The Sweetest Thing: Is the 2002 Movie Based on a True Story?

Directed by Roger Kumble, ‘The Sweetest Thing’ depicts the raunchy misadventures of three women who constantly find themselves in outrageous situations and the comical ways in which they handle them. The film follows Christina Walters, a successful interior designer with a no-commitment policy in her romantic relationships. After she runs into Peter, a man with whom she has an immediate connection, Christina has to reconsider her approach and embark on a road trip with her friends, Courtney and Jane, to find him. During their journey, the three fall into a series of unexpected and over-the-top encounters, which lead to several hilarious outcomes.

The 2002 comedy film uncovers the crass and vulgar scenarios of the three central characters’ day-to-day routines as they attempt to pursue their desires without fumbling over their crude encounters. It never shirks from portraying brazen incidents befalling the group, pushing the boundaries on their blasé attitude to dealing with such issues and how they get over things fairly quickly. As the three best friends take off on their road trip, the connection between them becomes a central point of interest, drawing further inquiry about the roots of the narrative and the film’s basis in true events.

The Sweetest Thing is a Fictional Reinforcement of Womanhood Inspired by Its Writer’s Experiences

Exploring the saucy elements of common occurrences in the lives of its three best friend characters, ‘The Sweetest Thing’ is a fictional story that lends a bold perspective through its female-led comedy. The film was written by Nancy Pimental, who penned the script by drawing on her experiences as a waiter at a restaurant called Le Petit Four on Sunset Plaza. During her time working there, Pimental was privy to several influential Saudi princes who would drop by the place, drawn by the allure of the female waitresses there. There was lots of publicity for the cuisine, primarily due to the all-female catering staff, who were called “Calvin Klein model waitresses.” The women who worked there were often tipped large sums of money, bolstering their self-worth and pride.

“It was this weird attention that we got at this restaurant.” Pimental said in a 2018 interview with Entertainment Weekly. “We made so much money. I mean, I can remember one table gave me a $1500 tip. It was crazy, we were making so much money at the time, and getting invited to these Saudi parties and stuff like that. There was this group of girls and we were running around town and partying at these different clubs and just owning our womanhood, I guess. It’s not like we were really sleeping around with any of them or anything, but we were just owning our womanhood. I just thought, ‘God, there’s not an example of this sort of girl posse where we’re more like guys.'”

Determined to depict a narrative in which women seek out their wants and needs unashamedly, the writer wanted to address a gap within the comedy genre that had yet to be filled. ‘The Sweetest Thing’ is built on the internal premise of empowering without taking anything away and without passing any judgment other than one filtered through the lens of comedy. The three friends are regularly put in the throes of one hilariously staged circumstance after another in their journey to find romantic love. Often, these scenarios are sex-themed, which brings with it a sense of excitement and the possibility of breaking the limits on what is possible and what isn’t.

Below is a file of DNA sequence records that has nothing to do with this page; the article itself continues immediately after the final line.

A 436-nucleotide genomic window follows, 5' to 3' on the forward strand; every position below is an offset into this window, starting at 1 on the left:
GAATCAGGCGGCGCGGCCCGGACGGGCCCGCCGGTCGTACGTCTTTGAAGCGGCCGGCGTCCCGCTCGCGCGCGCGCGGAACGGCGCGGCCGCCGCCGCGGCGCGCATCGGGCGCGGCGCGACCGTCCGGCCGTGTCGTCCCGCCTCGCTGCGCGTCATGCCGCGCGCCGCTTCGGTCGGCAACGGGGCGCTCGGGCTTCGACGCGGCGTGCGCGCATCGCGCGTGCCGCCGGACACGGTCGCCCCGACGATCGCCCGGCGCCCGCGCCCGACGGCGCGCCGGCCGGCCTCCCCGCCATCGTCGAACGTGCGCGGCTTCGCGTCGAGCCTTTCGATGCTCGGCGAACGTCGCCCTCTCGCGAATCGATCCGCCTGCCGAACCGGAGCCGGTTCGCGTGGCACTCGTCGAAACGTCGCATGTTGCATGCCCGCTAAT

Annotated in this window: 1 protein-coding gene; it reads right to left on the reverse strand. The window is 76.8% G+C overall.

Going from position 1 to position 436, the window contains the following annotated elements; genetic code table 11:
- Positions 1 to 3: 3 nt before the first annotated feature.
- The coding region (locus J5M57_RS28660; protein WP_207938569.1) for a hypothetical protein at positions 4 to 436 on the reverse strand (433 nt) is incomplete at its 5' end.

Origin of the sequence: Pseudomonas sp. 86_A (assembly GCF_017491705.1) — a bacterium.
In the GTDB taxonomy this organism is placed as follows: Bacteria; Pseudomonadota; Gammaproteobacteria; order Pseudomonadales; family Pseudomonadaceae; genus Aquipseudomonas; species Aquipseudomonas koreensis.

The Coarse and Racy Comedic Tone in The Sweetest Thing is Set By its Writer

Although ‘The Sweetest Thing’ primarily focuses on the love and support offered by the three women at the center of the piece, their daily affairs are sprinkled with a catalog of raunchy accidents that befall them in spectacular ways. The film is unabashed in its portrayal of the hilarity and the shocking nature of these setups, often using it as a means to humanize and ridicule them. Explaining her thought process, writer Nancy Pimental said, “Here’s the thing, I was still on ‘South Park’ at the time when I wrote this, and what I always say about myself, my sense of humor, my sensibility, and the raunch-factor of my voice is, I feel like I’m a 12-year-old boy.”

Pimental described her encounters with adult sexual humor as a cringe-worthy ordeal, preferring the more immature and childish perspective instead. “I kind of look at it in such a 12-year-old boy sort of way,” she said. “It’s goofy, almost like a Monty Python kind of way, more silly. Back then, there weren’t a lot of female-driven R-rated comedies, and so I think that there was a gap.” Looking to bridge that empty void in comedic filmography, the writer sought to craft a narrative that doesn’t always toe the line of decency but ventures into grounds that are rarely tread in female-based comedy films. In doing so, ‘The Sweetest Thing’ explores its adult, risqué humor by delving into a fictional story inspired by the writer’s imagination and experiences.

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